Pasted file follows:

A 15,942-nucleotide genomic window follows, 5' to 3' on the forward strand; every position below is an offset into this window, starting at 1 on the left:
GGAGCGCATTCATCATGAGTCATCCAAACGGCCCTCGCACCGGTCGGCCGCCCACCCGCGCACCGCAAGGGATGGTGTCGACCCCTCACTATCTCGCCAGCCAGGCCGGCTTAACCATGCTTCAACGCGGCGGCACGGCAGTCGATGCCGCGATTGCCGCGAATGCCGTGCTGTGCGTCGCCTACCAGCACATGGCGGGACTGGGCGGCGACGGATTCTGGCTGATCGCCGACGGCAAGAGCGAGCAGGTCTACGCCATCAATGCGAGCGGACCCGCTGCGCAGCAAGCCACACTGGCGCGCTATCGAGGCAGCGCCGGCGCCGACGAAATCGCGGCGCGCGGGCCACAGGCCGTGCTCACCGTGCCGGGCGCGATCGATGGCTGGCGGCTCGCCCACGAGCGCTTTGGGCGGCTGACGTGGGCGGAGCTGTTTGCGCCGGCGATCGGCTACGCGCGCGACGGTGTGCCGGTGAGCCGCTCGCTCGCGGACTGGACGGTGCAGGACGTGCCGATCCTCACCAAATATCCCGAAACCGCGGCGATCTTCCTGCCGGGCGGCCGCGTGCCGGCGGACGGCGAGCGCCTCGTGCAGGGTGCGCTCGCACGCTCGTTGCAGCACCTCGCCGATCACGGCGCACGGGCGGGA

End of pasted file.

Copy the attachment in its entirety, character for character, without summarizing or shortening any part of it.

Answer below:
A 15,942-nucleotide genomic window follows, 5' to 3' on the forward strand; every position below is an offset into this window, starting at 1 on the left:
GGAGCGCATTCATCATGAGTCATCCAAACGGCCCTCGCACCGGTCGGCCGCCCACCCGCGCACCGCAAGGGATGGTGTCGACCCCTCACTATCTCGCCAGCCAGGCCGGCTTAACCATGCTTCAACGCGGCGGCACGGCAGTCGATGCCGCGATTGCCGCGAATGCCGTGCTGTGCGTCGCCTACCAGCACATGGCGGGACTGGGCGGCGACGGATTCTGGCTGATCGCCGACGGCAAGAGCGAGCAGGTCTACGCCATCAATGCGAGCGGACCCGCTGCGCAGCAAGCCACACTGGCGCGCTATCGAGGCAGCGCCGGCGCCGACGAAATCGCGGCGCGCGGGCCACAGGCCGTGCTCACCGTGCCGGGCGCGATCGATGGCTGGCGGCTCGCCCACGAGCGCTTTGGGCGGCTGACGTGGGCGGAGCTGTTTGCGCCGGCGATCGGCTACGCGCGCGACGGTGTGCCGGTGAGCCGCTCGCTCGCGGACTGGACGGTGCAGGACGTGCCGATCCTCACCAAATATCCCGAAACCGCGGCGATCTTCCTGCCGGGCGGCCGCGTGCCGGCGGACGGCGAGCGCCTCGTGCAGGGTGCGCTCGCACGCTCGTTGCAGCACCTCGCCGATCACGGCGCACGGGCGGGA